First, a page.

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Artemis review

Chris Finnamore
5 Feb 2011
Our Rating 
Price when reviewed 
25
inc VAT

Brilliant multiplayer fun and far more social than most multiplayer games.

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A one-man developer has created every Trekkers’ dream game: a multiplayer starship simulation. Artemis is designed for up to six people, and you’ll need six Windows PCs or laptops on the same network and preferably a projector or large TV for the Viewscreen. The PC plugged into the Viewscreen acts as the server, and the other computers are the starship’s control consoles: Helm, Tactical (weapons), Science, Engineering and Communications. The game’s price covers installation on all six machines.

You only need Helm and Tactical to play the game, but it’s far more rewarding to have all stations filled – and it just isn’t the same without a captain. This is the only crewmember without a console. Instead, the captain’s job is to interpret the status reports coming at him from all sides and issue orders accordingly.

Artemis

The other stations have various responsibilities. Helm steers the ship and engages warp drive, Tactical locks on to enemy ships, lays mines, fires nukes and torpedoes and controls the beam weapon, while Engineering moves power and damage control energy to where it’s needed. Communications monitors traffic between friendly and enemy vessels and orders space stations to construct additional munitions, and lastly Science analyses the enemy’s shields and keeps an eye out for energy-rich anomalies.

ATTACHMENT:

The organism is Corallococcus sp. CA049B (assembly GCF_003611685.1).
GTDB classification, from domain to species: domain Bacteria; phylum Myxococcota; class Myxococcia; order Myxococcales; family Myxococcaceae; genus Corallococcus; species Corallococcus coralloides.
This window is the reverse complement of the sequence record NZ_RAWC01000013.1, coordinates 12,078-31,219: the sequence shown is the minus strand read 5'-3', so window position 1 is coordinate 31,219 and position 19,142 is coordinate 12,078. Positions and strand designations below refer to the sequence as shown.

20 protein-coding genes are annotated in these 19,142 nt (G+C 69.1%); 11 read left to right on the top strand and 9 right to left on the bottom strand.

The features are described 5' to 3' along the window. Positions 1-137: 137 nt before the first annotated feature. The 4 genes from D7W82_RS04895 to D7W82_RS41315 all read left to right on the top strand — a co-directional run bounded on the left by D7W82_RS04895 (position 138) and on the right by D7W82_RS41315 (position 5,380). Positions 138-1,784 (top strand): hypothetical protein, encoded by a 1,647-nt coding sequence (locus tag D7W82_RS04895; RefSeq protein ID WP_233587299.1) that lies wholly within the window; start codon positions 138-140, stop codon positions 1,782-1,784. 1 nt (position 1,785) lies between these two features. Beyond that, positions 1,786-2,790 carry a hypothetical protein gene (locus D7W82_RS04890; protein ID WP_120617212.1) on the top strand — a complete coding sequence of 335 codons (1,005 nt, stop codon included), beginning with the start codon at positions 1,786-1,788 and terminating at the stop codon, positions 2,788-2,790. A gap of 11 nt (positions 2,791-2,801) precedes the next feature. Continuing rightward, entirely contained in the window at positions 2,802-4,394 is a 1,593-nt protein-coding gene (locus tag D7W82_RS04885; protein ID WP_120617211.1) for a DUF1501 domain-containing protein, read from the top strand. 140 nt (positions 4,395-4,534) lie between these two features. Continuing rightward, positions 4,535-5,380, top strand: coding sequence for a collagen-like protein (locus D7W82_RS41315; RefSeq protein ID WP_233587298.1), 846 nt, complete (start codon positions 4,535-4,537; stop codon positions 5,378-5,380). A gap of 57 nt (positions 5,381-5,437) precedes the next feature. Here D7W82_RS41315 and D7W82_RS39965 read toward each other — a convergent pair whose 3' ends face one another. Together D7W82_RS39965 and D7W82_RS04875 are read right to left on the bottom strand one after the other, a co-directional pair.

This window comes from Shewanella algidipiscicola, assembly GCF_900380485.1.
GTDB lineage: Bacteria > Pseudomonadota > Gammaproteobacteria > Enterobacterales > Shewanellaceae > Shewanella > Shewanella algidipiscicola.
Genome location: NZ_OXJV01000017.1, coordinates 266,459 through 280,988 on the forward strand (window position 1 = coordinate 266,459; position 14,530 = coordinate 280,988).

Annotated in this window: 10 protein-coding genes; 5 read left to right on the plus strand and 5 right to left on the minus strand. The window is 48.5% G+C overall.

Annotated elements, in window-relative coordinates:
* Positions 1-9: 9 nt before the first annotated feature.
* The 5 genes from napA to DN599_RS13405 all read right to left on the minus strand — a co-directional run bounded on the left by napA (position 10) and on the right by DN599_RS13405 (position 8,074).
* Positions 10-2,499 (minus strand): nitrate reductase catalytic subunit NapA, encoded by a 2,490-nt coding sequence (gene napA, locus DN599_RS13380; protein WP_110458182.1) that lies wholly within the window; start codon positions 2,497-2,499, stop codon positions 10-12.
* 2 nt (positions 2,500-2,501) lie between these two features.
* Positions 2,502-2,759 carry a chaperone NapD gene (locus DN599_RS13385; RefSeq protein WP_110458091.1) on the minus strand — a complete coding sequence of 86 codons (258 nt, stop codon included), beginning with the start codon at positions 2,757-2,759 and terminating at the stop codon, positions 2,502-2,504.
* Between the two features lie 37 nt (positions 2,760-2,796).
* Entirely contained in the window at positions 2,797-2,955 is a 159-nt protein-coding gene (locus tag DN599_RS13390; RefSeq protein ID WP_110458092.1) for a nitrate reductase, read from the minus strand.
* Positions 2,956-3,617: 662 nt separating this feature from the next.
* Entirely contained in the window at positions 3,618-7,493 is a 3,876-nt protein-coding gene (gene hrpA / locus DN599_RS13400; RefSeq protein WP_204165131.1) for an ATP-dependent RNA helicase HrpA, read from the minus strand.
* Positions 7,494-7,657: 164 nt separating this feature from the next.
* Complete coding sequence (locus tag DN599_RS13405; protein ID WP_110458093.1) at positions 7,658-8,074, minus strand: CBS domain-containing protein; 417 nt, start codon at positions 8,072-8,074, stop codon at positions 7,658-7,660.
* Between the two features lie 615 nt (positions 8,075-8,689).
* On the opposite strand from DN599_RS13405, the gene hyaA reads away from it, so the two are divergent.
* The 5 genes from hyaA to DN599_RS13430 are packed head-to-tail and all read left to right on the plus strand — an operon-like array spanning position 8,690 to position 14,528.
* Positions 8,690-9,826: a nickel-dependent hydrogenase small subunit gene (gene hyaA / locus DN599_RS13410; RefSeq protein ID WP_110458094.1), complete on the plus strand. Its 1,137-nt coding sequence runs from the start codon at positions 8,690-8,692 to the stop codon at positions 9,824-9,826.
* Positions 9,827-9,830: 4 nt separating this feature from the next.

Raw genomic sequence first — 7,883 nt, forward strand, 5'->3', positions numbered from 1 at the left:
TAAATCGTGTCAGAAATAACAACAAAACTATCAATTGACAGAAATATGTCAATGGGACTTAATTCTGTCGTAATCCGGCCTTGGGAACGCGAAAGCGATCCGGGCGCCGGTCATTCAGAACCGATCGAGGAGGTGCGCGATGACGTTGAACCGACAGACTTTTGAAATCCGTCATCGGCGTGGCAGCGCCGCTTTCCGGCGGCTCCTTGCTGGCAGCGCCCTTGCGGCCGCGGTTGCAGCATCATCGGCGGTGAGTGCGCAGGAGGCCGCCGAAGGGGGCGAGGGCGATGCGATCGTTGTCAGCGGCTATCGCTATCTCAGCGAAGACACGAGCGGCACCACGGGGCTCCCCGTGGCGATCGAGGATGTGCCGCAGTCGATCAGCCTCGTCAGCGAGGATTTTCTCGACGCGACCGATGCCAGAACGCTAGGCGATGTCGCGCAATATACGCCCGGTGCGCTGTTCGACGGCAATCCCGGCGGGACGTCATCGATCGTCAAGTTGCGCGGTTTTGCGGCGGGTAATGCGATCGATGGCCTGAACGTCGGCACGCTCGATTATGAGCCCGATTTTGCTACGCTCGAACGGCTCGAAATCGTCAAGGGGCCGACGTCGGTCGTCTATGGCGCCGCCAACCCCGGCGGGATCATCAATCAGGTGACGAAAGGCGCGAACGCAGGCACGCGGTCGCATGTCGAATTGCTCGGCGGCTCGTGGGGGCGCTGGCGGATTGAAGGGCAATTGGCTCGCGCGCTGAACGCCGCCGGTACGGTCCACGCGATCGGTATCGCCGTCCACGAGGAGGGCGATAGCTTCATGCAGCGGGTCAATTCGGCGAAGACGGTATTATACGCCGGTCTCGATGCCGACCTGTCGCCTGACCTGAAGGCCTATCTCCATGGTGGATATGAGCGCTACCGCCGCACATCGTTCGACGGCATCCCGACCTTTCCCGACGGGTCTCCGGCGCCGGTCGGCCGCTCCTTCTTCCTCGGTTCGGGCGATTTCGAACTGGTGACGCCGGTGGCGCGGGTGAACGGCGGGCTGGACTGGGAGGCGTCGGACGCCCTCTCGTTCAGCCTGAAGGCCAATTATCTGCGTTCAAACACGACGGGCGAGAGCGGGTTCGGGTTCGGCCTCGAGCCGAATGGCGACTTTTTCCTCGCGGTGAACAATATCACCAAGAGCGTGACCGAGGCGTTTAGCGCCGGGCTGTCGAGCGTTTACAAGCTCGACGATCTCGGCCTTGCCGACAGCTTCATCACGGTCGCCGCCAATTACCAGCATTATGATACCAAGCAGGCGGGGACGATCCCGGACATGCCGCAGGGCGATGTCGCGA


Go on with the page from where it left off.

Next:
While each crewmember always has something to do, some stations are more exciting than others. For example, while Tactical, Engineering and Helm are pretty much full-time positions, we found we could combine Science and Comms into one post without losing much advantage over the enemy.

The Artemis universe consists of your ship and a number of space stations, called DS1, DS2 and so on. No DS9, though, as Sisko is in another quadrant. There are various scenarios and options, but they all involve defending your ship and space stations from various groups of enemy ships. You can’t just go warping around the quadrant shooting anything that moves – planning is vital. Your ship has a limited amount of energy, and if you run out it’s game over. Everything from warping to raising shields to combat uses power, and you need to get back to a space station to refuel. You can always convert torpedoes into energy, but these are built to order at space stations and vital in combat, so this shouldn’t be done lightly.

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